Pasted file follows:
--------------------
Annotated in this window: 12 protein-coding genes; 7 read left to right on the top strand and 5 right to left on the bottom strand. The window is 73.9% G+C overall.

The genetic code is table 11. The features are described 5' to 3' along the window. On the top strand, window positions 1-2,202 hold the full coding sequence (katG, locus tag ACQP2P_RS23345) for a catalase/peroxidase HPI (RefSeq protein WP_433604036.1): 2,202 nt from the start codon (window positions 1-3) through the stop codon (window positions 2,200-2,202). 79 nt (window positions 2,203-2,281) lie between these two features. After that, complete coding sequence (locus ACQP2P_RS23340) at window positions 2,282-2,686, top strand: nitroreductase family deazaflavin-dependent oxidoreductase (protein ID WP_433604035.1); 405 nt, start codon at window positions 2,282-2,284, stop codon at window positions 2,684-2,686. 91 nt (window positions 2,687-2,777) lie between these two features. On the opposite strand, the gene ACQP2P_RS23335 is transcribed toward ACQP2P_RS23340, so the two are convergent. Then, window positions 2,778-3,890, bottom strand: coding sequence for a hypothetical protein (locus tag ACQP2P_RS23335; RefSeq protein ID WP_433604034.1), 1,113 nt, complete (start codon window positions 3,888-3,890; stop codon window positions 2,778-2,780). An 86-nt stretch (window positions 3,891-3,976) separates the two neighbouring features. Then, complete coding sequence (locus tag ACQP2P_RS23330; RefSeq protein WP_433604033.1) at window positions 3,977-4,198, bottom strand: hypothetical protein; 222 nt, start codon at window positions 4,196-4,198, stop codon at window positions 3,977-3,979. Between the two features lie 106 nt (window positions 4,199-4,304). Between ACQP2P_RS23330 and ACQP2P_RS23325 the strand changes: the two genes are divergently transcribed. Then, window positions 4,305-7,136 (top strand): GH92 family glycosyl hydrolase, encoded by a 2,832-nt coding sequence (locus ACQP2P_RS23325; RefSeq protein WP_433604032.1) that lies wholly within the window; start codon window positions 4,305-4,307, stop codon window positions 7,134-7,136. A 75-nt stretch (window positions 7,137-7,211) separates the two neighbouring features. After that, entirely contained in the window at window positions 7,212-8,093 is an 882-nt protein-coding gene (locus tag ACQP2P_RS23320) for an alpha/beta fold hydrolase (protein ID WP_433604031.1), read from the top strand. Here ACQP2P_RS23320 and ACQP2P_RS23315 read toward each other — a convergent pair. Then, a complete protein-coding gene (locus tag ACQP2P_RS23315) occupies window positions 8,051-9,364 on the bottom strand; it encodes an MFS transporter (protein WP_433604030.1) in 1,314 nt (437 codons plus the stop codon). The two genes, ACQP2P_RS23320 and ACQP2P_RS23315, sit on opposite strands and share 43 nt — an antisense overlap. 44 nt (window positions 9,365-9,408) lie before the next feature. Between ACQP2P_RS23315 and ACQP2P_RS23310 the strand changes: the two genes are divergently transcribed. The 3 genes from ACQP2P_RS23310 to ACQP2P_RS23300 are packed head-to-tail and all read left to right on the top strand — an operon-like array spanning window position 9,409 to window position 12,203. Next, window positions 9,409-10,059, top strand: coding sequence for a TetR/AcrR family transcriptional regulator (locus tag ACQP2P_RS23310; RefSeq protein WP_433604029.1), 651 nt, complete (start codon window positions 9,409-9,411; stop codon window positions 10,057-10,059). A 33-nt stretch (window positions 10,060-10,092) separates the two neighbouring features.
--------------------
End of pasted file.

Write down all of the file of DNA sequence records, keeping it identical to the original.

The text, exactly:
Annotated in this window: 12 protein-coding genes; 7 read left to right on the top strand and 5 right to left on the bottom strand. The window is 73.9% G+C overall.

The genetic code is table 11. The features are described 5' to 3' along the window. On the top strand, window positions 1-2,202 hold the full coding sequence (katG, locus tag ACQP2P_RS23345) for a catalase/peroxidase HPI (RefSeq protein WP_433604036.1): 2,202 nt from the start codon (window positions 1-3) through the stop codon (window positions 2,200-2,202). 79 nt (window positions 2,203-2,281) lie between these two features. After that, complete coding sequence (locus ACQP2P_RS23340) at window positions 2,282-2,686, top strand: nitroreductase family deazaflavin-dependent oxidoreductase (protein ID WP_433604035.1); 405 nt, start codon at window positions 2,282-2,284, stop codon at window positions 2,684-2,686. 91 nt (window positions 2,687-2,777) lie between these two features. On the opposite strand, the gene ACQP2P_RS23335 is transcribed toward ACQP2P_RS23340, so the two are convergent. Then, window positions 2,778-3,890, bottom strand: coding sequence for a hypothetical protein (locus tag ACQP2P_RS23335; RefSeq protein ID WP_433604034.1), 1,113 nt, complete (start codon window positions 3,888-3,890; stop codon window positions 2,778-2,780). An 86-nt stretch (window positions 3,891-3,976) separates the two neighbouring features. Then, complete coding sequence (locus tag ACQP2P_RS23330; RefSeq protein WP_433604033.1) at window positions 3,977-4,198, bottom strand: hypothetical protein; 222 nt, start codon at window positions 4,196-4,198, stop codon at window positions 3,977-3,979. Between the two features lie 106 nt (window positions 4,199-4,304). Between ACQP2P_RS23330 and ACQP2P_RS23325 the strand changes: the two genes are divergently transcribed. Then, window positions 4,305-7,136 (top strand): GH92 family glycosyl hydrolase, encoded by a 2,832-nt coding sequence (locus ACQP2P_RS23325; RefSeq protein WP_433604032.1) that lies wholly within the window; start codon window positions 4,305-4,307, stop codon window positions 7,134-7,136. A 75-nt stretch (window positions 7,137-7,211) separates the two neighbouring features. After that, entirely contained in the window at window positions 7,212-8,093 is an 882-nt protein-coding gene (locus tag ACQP2P_RS23320) for an alpha/beta fold hydrolase (protein ID WP_433604031.1), read from the top strand. Here ACQP2P_RS23320 and ACQP2P_RS23315 read toward each other — a convergent pair. Then, a complete protein-coding gene (locus tag ACQP2P_RS23315) occupies window positions 8,051-9,364 on the bottom strand; it encodes an MFS transporter (protein WP_433604030.1) in 1,314 nt (437 codons plus the stop codon). The two genes, ACQP2P_RS23320 and ACQP2P_RS23315, sit on opposite strands and share 43 nt — an antisense overlap. 44 nt (window positions 9,365-9,408) lie before the next feature. Between ACQP2P_RS23315 and ACQP2P_RS23310 the strand changes: the two genes are divergently transcribed. The 3 genes from ACQP2P_RS23310 to ACQP2P_RS23300 are packed head-to-tail and all read left to right on the top strand — an operon-like array spanning window position 9,409 to window position 12,203. Next, window positions 9,409-10,059, top strand: coding sequence for a TetR/AcrR family transcriptional regulator (locus tag ACQP2P_RS23310; RefSeq protein WP_433604029.1), 651 nt, complete (start codon window positions 9,409-9,411; stop codon window positions 10,057-10,059). A 33-nt stretch (window positions 10,060-10,092) separates the two neighbouring features.